The Four Roles People Play in Society and the Impact of Technology on Them4 min read
You and I live in a society of human beings that is bound by a given geography, common set of rules and some common goals. Any group of people living together in a more or less ordered community is considered a society. The size of society changes as we zoom in from a country to a state to a city to your local community. And as we zoom out our society becomes Planet Earth, the Solar System and ultimately the Universe.
So, I like to think of and refer to society as the aggregate of all human beings in the Universe. In this context society includes all of humanity with the added layer of common rules for coexistence and collaboration aimed at achieving some common goals.
As members of society you and I have a purpose. We ought to play our part in moving humanity forward and advancing human potential. At a fundamental level, as individuals and as part of an organization, we have just four roles to play. At any given time we act as either creators, consumers, connectors or controllers.
Creators are the fuel that drives the innovation engine and moves us forward. They are scientists, engineers and entrepreneurs who discover, create and commercialize new things. They are builders who produce the tools we use and the goods we consume. This is the hardest, yet most important and rewarding role we can play in our community, company and society. But creators are also part consumers because they can’t do it all and need to rely on things that someone else created.
We all play a role as consumers. After all this is why we have come up with the concepts of trade and economy. But I think of consumers as individuals or organizations that consume more value than they create for society. They have a positive consumer balance.
These are the people who help connect the dots. They connect creators to consumers, or resources to consumers, and vice versa. Connectors are the service providers of our society.
They set the rules that control the interactions between creators, consumers, connectors and resources of a society. They also help govern those rules.
Here are some examples of how I see the roles certain individuals, business functions and organizations play in our society today.
|Individuals||Scientists, Engineers, Writers, Designers, Artists||Sales Reps, Consultants, Doctors, Repairmen, Operators||Full-Time: Gamers, Travelers, Retired, Unemployed||Managers, Lawyers, Politicians, Inspectors, Policemen|
|Business Functions||Research and Development, Design, Product Management and Marketing||Sales, Customer Service, Finance, Human Resources, Corporate Communications||No function has a primary role to be a consumer||Quality Assurance, Accounting, Legal, Compliance|
|Organizations||Universities, Manufacturing, Entertainment, Energy, Pharmaceuticals||Schools, Distributors, Transportation, Media, Services||No organization has a primary role to be a consumer, except maybe Fan Clubs||Auditors, Regulators, Rating Agencies, Government|
But why does all this matter? If we assume that these are the four fundamental roles that individuals and organizations play in society, then it is easier to predict what impact technology will have on society, economy and the distribution of wealth in the long term.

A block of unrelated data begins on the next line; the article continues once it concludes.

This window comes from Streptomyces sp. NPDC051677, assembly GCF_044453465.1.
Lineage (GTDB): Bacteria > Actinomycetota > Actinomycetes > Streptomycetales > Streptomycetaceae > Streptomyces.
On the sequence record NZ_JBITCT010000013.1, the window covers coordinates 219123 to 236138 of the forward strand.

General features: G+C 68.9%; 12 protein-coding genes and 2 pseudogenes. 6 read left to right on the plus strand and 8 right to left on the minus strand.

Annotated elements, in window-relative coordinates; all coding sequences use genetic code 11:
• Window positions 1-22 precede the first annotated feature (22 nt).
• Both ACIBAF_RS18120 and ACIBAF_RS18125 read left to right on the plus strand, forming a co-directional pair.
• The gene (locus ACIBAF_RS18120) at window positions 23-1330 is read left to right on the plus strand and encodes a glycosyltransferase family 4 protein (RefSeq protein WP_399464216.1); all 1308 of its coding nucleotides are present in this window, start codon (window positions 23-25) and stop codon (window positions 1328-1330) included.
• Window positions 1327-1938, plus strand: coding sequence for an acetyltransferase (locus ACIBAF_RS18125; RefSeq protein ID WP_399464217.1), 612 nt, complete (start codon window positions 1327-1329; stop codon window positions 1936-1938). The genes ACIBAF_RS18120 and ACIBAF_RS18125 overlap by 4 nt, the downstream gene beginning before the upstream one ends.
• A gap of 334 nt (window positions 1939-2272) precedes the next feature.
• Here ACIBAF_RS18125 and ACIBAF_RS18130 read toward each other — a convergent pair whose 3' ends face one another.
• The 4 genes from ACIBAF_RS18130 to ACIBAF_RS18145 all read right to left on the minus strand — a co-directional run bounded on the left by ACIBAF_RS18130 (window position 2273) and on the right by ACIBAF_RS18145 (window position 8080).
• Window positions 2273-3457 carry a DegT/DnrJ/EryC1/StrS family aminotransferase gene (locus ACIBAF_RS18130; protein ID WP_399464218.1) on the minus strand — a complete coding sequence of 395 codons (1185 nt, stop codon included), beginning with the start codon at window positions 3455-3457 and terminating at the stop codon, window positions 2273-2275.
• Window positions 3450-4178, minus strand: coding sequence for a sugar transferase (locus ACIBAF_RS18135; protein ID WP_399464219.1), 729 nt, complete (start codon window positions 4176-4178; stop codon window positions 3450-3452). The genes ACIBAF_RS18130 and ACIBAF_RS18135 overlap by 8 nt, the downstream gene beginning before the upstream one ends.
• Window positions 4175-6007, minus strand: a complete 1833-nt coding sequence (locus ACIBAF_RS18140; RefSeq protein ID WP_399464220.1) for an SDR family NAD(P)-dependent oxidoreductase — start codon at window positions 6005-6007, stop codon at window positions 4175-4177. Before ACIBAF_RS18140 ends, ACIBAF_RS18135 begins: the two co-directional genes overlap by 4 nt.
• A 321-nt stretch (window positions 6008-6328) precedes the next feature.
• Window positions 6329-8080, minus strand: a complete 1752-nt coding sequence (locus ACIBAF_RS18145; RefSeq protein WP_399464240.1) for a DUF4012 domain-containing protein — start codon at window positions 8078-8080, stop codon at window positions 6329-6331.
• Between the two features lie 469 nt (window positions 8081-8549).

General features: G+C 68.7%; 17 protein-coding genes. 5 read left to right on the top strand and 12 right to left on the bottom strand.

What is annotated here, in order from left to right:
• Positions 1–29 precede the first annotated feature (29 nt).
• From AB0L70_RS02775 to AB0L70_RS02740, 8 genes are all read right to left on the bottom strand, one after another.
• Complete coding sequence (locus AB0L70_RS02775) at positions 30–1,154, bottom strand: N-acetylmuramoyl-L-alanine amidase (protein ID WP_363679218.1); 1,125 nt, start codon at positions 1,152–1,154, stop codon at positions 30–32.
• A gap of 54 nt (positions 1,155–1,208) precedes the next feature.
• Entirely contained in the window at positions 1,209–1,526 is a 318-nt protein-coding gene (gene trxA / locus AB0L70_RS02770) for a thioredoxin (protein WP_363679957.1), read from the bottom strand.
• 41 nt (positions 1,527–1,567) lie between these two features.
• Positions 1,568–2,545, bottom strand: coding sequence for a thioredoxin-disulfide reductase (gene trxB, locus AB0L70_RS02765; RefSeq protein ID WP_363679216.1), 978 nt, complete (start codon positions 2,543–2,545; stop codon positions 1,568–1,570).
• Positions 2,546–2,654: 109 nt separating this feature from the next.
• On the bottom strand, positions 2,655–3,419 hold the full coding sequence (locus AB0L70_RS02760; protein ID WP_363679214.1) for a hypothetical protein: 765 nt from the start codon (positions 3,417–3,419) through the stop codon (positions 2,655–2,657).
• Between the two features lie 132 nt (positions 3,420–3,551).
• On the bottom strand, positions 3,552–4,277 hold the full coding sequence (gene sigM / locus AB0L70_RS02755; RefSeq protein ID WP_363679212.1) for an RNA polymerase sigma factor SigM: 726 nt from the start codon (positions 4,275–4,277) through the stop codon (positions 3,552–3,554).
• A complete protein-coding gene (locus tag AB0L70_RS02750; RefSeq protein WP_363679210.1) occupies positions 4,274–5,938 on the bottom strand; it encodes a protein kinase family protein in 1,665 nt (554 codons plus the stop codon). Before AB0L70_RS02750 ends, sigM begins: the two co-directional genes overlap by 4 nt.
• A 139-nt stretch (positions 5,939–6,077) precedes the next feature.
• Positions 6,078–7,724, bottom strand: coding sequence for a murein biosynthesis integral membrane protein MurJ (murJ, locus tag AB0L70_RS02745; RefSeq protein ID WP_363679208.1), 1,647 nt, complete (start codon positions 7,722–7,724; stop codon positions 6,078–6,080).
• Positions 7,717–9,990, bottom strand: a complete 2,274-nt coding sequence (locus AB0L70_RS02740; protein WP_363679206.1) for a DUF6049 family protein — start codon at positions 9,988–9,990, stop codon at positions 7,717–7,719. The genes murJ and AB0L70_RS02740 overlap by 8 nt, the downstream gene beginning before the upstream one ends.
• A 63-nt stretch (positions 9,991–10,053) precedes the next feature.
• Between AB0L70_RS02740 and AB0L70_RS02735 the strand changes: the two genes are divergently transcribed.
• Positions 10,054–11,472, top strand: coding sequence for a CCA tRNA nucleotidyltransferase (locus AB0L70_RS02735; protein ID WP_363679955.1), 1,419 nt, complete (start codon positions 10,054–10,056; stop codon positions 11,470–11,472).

The technology advancements that fueled the start of the industrial revolution in the late 18th and through the 19th and 20th century were all about increasing the output of creators thanks to new manufacturing tools and processes. As creators were able to produce more with less, fewer individuals were needed in this role and the skills required to create net-new things became harder to learn and master. So, the majority of players in our society shifted from a creator to connector and controller roles establishing today's service-based, connection economy. For example according to the United States Bureau of Labor Statistics 80% or 121M people of the workforce in 2014 were employed in a services-providing role, with the State and Local Government sector leading the way with 16% or 19M people of those 80%.
So, what’s next for our society? We are at a tipping point where the information revolution that started with the Internet is about to converge with an automation revolution driven by advances in artificial intelligence, robotics and 3D printing. We may also experience a quantum, energy and genetics revolution all before the end of this century. Technology is about to disrupt the role connectors and controllers play in society and we already see that a single organization like Facebook can connect 1.18 billion people on daily basis with less than 16,000 employees. Also, soon to come are fully autonomous cars and trucks that will eliminate the need for millions of people to work in transportation and that’s awesome, because this will free up time and open up the opportunity for these members of society to shift to a different role. Though, here lies the biggest question we need to answer.
How does each and every one of us continue to play their part in moving humanity forward and advancing human potential when the current advancements in technology and economic system lead to high concentration of wealth, and consequently access to resources, and the only remaining role that players can shift to seems to be a consumer?
Perhaps the answer lies in education and further technological innovation that will make it easier for more individuals to shift to a creator’s role instead of becoming consumers. Instead of introducing a universal basic income, we should use technology to solve the problem of limited resources to create abundance and drive the price to zero. What do you think?
 Source: http://www.bls.gov/emp/ep_table_201.htm
Thanks to Joanna Jamontt for reviewing a draft of this article.